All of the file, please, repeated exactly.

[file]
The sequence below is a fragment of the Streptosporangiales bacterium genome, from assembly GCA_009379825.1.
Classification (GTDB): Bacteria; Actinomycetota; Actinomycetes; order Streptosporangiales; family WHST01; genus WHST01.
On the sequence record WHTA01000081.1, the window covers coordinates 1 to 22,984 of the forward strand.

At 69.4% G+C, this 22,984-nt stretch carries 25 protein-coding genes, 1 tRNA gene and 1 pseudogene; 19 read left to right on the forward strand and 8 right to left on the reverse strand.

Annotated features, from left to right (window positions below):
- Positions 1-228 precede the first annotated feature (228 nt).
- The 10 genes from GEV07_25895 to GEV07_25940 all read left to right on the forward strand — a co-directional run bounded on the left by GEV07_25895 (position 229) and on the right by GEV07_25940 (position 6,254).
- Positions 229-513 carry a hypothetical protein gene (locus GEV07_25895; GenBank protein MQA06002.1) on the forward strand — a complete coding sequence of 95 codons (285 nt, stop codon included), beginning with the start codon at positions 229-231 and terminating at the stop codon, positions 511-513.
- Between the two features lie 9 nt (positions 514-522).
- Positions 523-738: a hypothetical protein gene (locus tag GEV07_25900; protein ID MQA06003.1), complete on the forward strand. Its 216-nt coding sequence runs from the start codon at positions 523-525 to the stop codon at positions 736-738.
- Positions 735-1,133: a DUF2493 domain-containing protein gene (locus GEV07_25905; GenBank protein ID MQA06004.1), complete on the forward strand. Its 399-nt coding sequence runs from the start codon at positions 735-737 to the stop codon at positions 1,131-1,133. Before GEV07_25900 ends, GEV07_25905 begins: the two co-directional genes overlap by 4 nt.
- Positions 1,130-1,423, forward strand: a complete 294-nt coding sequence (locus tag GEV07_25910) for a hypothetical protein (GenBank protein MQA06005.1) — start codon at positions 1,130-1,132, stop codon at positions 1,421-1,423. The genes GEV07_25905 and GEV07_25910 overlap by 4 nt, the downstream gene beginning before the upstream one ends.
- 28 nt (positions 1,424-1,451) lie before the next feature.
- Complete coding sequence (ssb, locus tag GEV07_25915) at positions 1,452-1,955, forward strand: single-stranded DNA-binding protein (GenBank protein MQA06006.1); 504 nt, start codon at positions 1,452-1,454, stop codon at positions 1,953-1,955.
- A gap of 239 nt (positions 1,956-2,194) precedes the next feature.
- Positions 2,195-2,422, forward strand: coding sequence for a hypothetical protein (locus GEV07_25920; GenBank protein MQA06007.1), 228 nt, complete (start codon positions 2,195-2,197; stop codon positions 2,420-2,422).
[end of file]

The sequence below is a fragment of the Streptosporangiales bacterium genome, from assembly GCA_009379825.1.
Classification (GTDB): Bacteria; Actinomycetota; Actinomycetes; order Streptosporangiales; family WHST01; genus WHST01.
On the sequence record WHTA01000081.1, the window covers coordinates 1 to 22,984 of the forward strand.

At 69.4% G+C, this 22,984-nt stretch carries 25 protein-coding genes, 1 tRNA gene and 1 pseudogene; 19 read left to right on the forward strand and 8 right to left on the reverse strand.

Annotated features, from left to right (window positions below):
- Positions 1-228 precede the first annotated feature (228 nt).
- The 10 genes from GEV07_25895 to GEV07_25940 all read left to right on the forward strand — a co-directional run bounded on the left by GEV07_25895 (position 229) and on the right by GEV07_25940 (position 6,254).
- Positions 229-513 carry a hypothetical protein gene (locus GEV07_25895; GenBank protein MQA06002.1) on the forward strand — a complete coding sequence of 95 codons (285 nt, stop codon included), beginning with the start codon at positions 229-231 and terminating at the stop codon, positions 511-513.
- Between the two features lie 9 nt (positions 514-522).
- Positions 523-738: a hypothetical protein gene (locus tag GEV07_25900; protein ID MQA06003.1), complete on the forward strand. Its 216-nt coding sequence runs from the start codon at positions 523-525 to the stop codon at positions 736-738.
- Positions 735-1,133: a DUF2493 domain-containing protein gene (locus GEV07_25905; GenBank protein ID MQA06004.1), complete on the forward strand. Its 399-nt coding sequence runs from the start codon at positions 735-737 to the stop codon at positions 1,131-1,133. Before GEV07_25900 ends, GEV07_25905 begins: the two co-directional genes overlap by 4 nt.
- Positions 1,130-1,423, forward strand: a complete 294-nt coding sequence (locus tag GEV07_25910) for a hypothetical protein (GenBank protein MQA06005.1) — start codon at positions 1,130-1,132, stop codon at positions 1,421-1,423. The genes GEV07_25905 and GEV07_25910 overlap by 4 nt, the downstream gene beginning before the upstream one ends.
- 28 nt (positions 1,424-1,451) lie before the next feature.
- Complete coding sequence (ssb, locus tag GEV07_25915) at positions 1,452-1,955, forward strand: single-stranded DNA-binding protein (GenBank protein MQA06006.1); 504 nt, start codon at positions 1,452-1,454, stop codon at positions 1,953-1,955.
- A gap of 239 nt (positions 1,956-2,194) precedes the next feature.
- Positions 2,195-2,422, forward strand: coding sequence for a hypothetical protein (locus GEV07_25920; GenBank protein MQA06007.1), 228 nt, complete (start codon positions 2,195-2,197; stop codon positions 2,420-2,422).